? the annotations could be stored inside eChase or sent directly to content owners
Content to be provided
Metadata Importer and Repository
The metadata importer aggregates a large number of datasets from content providers into a well structured unified database. It includes all tools that are involved in converting legacy metadata provided by content holders into a Metadata Repository. These tools encapsulate the following functionality:
- Converting between data formats.
- Storing original legacy data in a database
- Cleaning up dirty data
- Indexing unstructured fields
- Mapping data to thesauri and common structures/dictionaries
- Mapping data to a common schema/ontology
- Building the Unified Database
There is a need to transform a range of formats into a common format. This transformation inherently requires specific code that will process each legacy dataset, and as a result does not fit with idealistic system architecture. However, by separating this transformation from other modular components the majority of the eCHASE system can be designed in a more generic manner, following good Software Engineering practices. Example formats that may be provided by content providers are: XML, Excel Spreadsheets, CSV and MySQL database dumps.
The Format Importer provides the transformation from legacy systems and exports into a common structure. This is used to load the legacy data into a legacy database, create indexes over the unstructured data, and provide a common structure that the Mapper can process. This simplifies these components and isolates them from the diverse legacy formats that will be imposed on the system.
In the future the process of obtaining data from content holders with documentation and in appropriate formats could be standardized and either eliminate the need for this layer, or simplify the import process. Additionally other approaches to gathering data may be considered at this level in the architecture to expand the capabilities of the eCHASE system. For example, OAI (Open Archive Initiative) harvesting is a mechanism by which metadata can be pulled from a content holder automatically. This is an alternative to the content provider compiling exports of data manually.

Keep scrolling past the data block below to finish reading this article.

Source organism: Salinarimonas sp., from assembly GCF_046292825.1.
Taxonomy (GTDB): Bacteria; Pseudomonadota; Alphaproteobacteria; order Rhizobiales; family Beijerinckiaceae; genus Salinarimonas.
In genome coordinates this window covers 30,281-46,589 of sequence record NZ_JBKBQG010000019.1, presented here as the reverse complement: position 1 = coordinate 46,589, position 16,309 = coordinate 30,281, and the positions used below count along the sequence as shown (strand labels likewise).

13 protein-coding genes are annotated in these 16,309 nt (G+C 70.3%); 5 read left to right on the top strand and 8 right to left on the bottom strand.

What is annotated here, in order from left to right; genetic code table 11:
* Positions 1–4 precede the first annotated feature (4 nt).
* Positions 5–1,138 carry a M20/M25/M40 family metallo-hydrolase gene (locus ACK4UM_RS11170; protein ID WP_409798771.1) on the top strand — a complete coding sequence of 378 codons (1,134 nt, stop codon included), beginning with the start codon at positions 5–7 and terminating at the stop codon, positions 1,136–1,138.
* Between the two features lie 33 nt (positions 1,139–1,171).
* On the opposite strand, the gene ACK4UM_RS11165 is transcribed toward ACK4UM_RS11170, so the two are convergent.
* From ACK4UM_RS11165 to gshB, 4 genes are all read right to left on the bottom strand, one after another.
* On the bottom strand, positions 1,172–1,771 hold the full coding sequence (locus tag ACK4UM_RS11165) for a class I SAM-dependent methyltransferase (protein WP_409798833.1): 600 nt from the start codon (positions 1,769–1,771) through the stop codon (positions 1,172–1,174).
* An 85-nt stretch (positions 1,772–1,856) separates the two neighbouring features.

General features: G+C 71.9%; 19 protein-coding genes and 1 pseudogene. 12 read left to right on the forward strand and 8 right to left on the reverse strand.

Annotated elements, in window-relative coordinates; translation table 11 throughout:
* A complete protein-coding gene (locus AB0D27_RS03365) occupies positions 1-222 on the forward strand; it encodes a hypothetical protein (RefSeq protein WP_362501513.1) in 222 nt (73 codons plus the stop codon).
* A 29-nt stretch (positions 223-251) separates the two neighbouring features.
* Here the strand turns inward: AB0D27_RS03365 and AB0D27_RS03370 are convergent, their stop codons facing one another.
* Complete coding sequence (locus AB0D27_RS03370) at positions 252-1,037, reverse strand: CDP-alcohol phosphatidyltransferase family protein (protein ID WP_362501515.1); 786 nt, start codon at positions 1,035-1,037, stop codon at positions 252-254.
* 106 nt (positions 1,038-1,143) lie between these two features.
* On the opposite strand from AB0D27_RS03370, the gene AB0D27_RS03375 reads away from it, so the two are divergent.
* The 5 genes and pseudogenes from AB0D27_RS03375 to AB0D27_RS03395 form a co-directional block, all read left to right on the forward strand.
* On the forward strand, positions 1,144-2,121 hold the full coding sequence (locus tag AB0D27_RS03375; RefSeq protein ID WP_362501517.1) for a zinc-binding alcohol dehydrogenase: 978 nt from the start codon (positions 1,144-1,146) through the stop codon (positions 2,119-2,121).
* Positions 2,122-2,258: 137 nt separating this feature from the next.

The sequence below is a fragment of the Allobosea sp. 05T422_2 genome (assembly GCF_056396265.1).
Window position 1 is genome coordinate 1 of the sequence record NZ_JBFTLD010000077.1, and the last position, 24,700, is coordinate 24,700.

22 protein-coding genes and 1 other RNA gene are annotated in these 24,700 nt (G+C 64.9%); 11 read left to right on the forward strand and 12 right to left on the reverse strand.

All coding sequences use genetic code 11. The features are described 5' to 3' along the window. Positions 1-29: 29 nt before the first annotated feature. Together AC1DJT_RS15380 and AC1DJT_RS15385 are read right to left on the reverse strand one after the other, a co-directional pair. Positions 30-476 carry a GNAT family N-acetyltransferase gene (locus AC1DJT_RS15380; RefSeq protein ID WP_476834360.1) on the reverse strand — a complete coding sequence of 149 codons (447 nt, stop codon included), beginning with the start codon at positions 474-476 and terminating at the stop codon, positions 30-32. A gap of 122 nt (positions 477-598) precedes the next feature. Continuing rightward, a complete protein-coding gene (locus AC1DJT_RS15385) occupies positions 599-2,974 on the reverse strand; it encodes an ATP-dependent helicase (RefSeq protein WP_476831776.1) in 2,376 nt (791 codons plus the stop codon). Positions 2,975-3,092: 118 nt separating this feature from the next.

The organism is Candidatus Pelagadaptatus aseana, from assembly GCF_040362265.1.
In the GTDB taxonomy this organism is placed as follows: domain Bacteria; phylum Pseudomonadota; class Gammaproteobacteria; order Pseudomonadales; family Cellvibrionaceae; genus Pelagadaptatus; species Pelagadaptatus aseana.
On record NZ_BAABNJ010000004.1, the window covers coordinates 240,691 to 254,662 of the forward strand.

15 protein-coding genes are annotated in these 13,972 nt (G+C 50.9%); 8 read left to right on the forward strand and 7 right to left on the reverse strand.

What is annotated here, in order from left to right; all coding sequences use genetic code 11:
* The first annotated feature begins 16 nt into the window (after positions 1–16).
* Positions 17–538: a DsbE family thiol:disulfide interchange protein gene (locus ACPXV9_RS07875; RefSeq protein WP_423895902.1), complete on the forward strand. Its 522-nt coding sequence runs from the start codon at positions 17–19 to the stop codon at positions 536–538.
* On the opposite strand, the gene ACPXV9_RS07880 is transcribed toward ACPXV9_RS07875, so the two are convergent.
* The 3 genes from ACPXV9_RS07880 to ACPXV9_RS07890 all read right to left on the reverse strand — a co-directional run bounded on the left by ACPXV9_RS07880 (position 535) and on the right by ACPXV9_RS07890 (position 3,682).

The common structure output by the Format Importer is described by the Schema Description. The Schema Description provides the necessary explanation of the legacy data that allows the Mapper and Indexer to iterate across records and extract the appropriate fields for processing. For example, by specifying how tables are interlinked, the Mapper can automatically join the relevant tables when mapping a record rather than relying on the user explicitly specifying low level linking constructs targeted at the underlying storage system (e.g. SQL join statements). Information regarding data types and unique identifiers are included in the description to facilitate any processing required.
The schema description describes the schema of the legacy systems that are imported, and includes information about the structure of the data, the data types of fields and how data is interlinked.
The output of the Format Importer cannot be processed without an accompanying description stating what the semantics of each field are and how they should be translated into the common unified database.
Translation templates provide a mechanism to instruct the Mapper and the Indexer how to deal with records coming in from the Format Importer. Translation templates define:
- Input field(s) from the legacy schema
- Target output field(s) in the unified database schema
- Any context information required for translation
- Target translation module(s) to be used
The translation templates allow workflows through various translation modules to be constructed, enabling the development of simple, reusable components to be brought together.
Translation templates could be specified in XML, with a desired feature set similar to script-like systems such as Apache Ant or Automator in Mac OS X . We are also investigating workflow orchestration systems, such as Taverna to act as the framework and manage the translation modules.
Legacy database builder
The Legacy database importer will transform the common structure provided by the Format Importer into a MySQL database that stores the original data before any mapping or cleaning has been applied. This is required functionality so it is always possible to return to the original record. The web application described in Section will provide the functionality to display the original record if required. For each content provider a Legacy database will be created and acts as a sub-component of the overall Metadata Repository.